iModernize Episode 5: You’re Never Alone with iChime

by | Nov 5, 2020

Jordan Antonoff:

Hello and welcome to the iModernize podcast, technology news, views and insights for businesses on the IBM i platform. Today, I will be your host. My name is Jordan Antonoff and I am the Chief Revenue Officer at Profound Logic Software. And today I’ll be joined by Charles Guarino, Founder and President of Central Park Data Systems, which is celebrating its 25th year anniversary. So Charlie, it’s wonderful to have you with us. For those who may not be familiar with you, can you tell us a little bit about yourself and how you became a thought leader in the IBM i community?

Charlie Guarino:

Sure. Thank you very much for the invitation to do this podcast and thank you to Profound Logic as well. I am genuinely touched for this opportunity, so thank you for that. 25 years ago when I started this company, it was right at the steps of Y2K. And that’s really how we got started with the company, and it just took off from there. I never envisioned in a million years or at least 25 years I that we’d be celebrating 25 years in a pandemic, but that’s just the way it’s worked out. I’ve gotten into the speaking world in the IBM i community, well over 15 years ago, but even prior to that, I’ve always had this affinity to want to share knowledge with people.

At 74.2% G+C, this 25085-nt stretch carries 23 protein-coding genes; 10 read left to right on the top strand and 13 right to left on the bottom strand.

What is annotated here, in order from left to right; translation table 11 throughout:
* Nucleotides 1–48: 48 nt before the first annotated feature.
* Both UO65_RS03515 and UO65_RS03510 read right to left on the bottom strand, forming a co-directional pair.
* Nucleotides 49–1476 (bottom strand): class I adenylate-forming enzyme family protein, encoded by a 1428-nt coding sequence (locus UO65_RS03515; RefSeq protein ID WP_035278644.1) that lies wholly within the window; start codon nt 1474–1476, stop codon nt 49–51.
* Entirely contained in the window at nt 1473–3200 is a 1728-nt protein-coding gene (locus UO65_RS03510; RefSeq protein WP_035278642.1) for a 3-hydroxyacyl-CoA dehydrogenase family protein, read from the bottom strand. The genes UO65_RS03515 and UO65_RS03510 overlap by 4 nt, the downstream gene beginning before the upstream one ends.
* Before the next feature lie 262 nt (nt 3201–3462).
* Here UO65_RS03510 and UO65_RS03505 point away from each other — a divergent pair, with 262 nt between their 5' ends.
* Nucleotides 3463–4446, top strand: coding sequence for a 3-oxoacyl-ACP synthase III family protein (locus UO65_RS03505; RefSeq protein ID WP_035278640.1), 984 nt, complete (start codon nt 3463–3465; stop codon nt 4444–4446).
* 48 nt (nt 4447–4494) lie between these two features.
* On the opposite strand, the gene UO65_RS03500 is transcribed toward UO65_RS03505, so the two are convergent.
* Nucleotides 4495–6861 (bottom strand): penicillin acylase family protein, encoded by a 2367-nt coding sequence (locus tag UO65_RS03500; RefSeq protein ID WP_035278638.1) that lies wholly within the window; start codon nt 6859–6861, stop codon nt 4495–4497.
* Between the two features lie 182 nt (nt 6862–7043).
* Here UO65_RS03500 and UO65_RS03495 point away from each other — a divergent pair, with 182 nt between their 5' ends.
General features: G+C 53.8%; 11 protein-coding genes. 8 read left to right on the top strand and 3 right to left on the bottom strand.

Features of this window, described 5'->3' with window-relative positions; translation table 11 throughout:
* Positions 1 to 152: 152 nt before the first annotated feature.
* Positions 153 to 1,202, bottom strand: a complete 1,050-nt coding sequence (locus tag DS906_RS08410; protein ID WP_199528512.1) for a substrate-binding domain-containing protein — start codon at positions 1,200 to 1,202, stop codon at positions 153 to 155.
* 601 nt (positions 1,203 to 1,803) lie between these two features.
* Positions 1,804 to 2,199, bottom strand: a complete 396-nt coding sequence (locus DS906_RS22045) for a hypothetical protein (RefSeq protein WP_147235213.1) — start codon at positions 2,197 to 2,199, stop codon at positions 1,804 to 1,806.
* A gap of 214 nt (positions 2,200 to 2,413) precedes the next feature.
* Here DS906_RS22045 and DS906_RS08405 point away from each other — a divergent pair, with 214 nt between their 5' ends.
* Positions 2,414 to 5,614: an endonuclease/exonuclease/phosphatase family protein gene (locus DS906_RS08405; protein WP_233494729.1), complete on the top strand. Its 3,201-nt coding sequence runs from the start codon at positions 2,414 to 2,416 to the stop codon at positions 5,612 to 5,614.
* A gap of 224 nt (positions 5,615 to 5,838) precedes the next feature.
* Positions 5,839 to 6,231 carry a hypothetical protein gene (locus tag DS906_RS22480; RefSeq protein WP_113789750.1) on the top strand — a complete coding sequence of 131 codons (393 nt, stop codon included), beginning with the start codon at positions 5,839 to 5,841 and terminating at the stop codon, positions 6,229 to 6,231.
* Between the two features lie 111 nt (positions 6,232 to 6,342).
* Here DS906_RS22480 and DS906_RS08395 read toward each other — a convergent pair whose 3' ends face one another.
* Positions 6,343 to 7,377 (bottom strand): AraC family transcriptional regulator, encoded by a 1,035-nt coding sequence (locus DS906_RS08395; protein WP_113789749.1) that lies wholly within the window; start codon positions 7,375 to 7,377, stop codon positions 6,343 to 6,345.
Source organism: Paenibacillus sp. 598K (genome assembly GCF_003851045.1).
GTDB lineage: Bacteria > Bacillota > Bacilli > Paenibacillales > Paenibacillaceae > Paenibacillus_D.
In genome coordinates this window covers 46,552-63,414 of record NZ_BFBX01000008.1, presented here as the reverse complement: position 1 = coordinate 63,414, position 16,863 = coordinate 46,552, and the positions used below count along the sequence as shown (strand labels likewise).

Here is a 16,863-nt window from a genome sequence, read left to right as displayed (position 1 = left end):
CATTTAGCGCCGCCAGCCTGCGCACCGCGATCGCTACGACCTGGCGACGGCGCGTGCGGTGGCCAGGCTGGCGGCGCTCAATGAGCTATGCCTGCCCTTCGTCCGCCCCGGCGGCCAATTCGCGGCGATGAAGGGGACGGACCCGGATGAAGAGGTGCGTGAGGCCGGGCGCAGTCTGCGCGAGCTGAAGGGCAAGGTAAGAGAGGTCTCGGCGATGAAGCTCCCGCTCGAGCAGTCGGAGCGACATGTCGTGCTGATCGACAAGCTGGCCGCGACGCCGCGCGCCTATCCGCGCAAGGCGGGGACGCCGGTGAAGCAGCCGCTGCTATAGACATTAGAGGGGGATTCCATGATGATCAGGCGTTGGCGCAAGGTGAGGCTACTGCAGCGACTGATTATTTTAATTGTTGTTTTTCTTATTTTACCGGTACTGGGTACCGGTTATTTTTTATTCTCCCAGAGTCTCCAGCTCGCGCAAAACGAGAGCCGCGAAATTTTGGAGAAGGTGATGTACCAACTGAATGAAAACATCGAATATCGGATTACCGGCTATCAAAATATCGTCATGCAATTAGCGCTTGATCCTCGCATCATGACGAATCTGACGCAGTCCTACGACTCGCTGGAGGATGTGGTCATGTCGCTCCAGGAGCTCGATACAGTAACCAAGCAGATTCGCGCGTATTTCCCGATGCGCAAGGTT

Charlie:

And I find that public speaking at conferences really gives me that forum to do that. And as far as being a thought leader, I think anybody who’s willing to put themselves out there and share knowledge on any particular topic, be it IBM i or anything else, you can be a thought leader. Certainly. So I don’t, I definitely don’t own a franchise on that. Anybody can be a thought leader. Really. The important thing is just to speak about things that you’re passionate about and you’re very comfortable speaking.

Jordan:

Yeah. And you know, something interesting that you said is speaking on something that you’re passionate about and that definitely comes across when listening to you speak. Can you tell us a little bit about where this passion for the IBM i and the IBM i community comes from?

Charlie:

Sure. I can tell you that I find I have friends in technology and in many different walks of life and different platforms. And it could be a bias that I’m in the community, but I’ve found the most passionate people in our space. I think there’s a feeling that we are all related. And I think in our industry and our community, we have a fairly unique situation where we have very good access to incredible people. In fact, some of the top people in the IBM i community, think about anybody who works at IBM who give significant value to the industry. We can easily tweet out to some of the most incredible people at IBM Rochester, for example, that’s really cool.